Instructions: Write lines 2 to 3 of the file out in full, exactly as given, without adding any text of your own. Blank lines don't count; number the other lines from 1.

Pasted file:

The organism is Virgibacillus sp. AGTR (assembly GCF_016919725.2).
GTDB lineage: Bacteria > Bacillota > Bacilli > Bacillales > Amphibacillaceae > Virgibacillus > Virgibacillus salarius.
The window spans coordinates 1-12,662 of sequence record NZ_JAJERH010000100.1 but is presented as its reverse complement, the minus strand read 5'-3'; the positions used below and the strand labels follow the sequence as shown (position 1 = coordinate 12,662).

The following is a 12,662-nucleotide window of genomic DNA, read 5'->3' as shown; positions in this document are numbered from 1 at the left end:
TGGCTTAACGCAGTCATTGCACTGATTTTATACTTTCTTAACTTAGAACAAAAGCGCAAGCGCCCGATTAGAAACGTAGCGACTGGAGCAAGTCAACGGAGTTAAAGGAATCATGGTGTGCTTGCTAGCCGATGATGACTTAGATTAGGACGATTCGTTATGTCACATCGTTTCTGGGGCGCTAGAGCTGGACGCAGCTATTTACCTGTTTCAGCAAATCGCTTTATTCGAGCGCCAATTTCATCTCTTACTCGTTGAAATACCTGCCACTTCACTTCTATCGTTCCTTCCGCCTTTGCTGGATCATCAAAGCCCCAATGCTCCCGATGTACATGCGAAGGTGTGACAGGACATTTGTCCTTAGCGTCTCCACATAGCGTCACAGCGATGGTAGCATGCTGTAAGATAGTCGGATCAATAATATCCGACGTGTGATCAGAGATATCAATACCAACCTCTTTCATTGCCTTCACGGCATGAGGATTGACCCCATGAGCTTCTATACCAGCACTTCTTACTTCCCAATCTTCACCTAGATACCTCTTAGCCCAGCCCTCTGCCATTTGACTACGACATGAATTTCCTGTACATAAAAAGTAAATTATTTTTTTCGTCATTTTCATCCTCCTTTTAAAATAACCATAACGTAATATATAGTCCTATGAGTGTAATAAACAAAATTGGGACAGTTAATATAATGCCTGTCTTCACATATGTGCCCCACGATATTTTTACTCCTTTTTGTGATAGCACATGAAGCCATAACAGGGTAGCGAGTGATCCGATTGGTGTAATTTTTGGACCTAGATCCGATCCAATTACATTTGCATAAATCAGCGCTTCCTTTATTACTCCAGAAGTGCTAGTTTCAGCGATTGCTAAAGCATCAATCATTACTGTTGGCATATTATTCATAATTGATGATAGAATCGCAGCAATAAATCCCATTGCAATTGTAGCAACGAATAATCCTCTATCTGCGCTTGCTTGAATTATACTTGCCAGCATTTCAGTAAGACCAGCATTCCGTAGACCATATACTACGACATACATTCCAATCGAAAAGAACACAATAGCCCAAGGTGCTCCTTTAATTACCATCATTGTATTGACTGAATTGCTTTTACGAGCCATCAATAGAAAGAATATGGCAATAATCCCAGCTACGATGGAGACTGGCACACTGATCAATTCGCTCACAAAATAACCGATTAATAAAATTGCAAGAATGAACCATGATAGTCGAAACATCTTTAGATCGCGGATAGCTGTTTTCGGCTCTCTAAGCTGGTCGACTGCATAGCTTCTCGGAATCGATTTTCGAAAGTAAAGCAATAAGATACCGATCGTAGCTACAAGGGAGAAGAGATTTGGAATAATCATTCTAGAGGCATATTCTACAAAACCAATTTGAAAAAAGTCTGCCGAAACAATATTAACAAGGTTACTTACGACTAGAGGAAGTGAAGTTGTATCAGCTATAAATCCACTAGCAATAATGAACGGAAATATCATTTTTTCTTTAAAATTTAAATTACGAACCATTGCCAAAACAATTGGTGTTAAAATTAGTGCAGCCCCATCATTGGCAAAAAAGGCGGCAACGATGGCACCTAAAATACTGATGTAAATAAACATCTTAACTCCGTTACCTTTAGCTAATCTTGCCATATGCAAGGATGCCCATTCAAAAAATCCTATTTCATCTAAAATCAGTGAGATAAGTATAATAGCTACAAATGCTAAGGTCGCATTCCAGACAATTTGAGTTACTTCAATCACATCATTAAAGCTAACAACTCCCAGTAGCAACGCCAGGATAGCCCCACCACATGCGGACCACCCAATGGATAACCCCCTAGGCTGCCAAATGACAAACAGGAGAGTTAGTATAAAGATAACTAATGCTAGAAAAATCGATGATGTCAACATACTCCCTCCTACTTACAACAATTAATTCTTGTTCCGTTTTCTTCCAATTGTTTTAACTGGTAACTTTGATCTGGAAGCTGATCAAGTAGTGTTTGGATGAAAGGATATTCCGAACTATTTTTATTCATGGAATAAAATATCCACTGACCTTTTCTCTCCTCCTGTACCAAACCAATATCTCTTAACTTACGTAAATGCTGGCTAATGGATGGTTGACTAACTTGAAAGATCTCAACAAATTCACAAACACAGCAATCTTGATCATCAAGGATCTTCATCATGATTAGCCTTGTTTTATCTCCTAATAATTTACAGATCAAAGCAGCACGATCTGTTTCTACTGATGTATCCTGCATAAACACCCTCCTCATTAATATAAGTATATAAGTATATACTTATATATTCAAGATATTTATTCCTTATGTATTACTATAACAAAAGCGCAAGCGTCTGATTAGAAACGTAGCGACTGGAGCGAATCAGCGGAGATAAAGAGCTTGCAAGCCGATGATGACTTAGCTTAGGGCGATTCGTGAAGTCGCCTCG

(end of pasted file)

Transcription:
GTDB lineage: Bacteria > Bacillota > Bacilli > Bacillales > Amphibacillaceae > Virgibacillus > Virgibacillus salarius.
The window spans coordinates 1-12,662 of sequence record NZ_JAJERH010000100.1 but is presented as its reverse complement, the minus strand read 5'-3'; the positions used below and the strand labels follow the sequence as shown (position 1 = coordinate 12,662).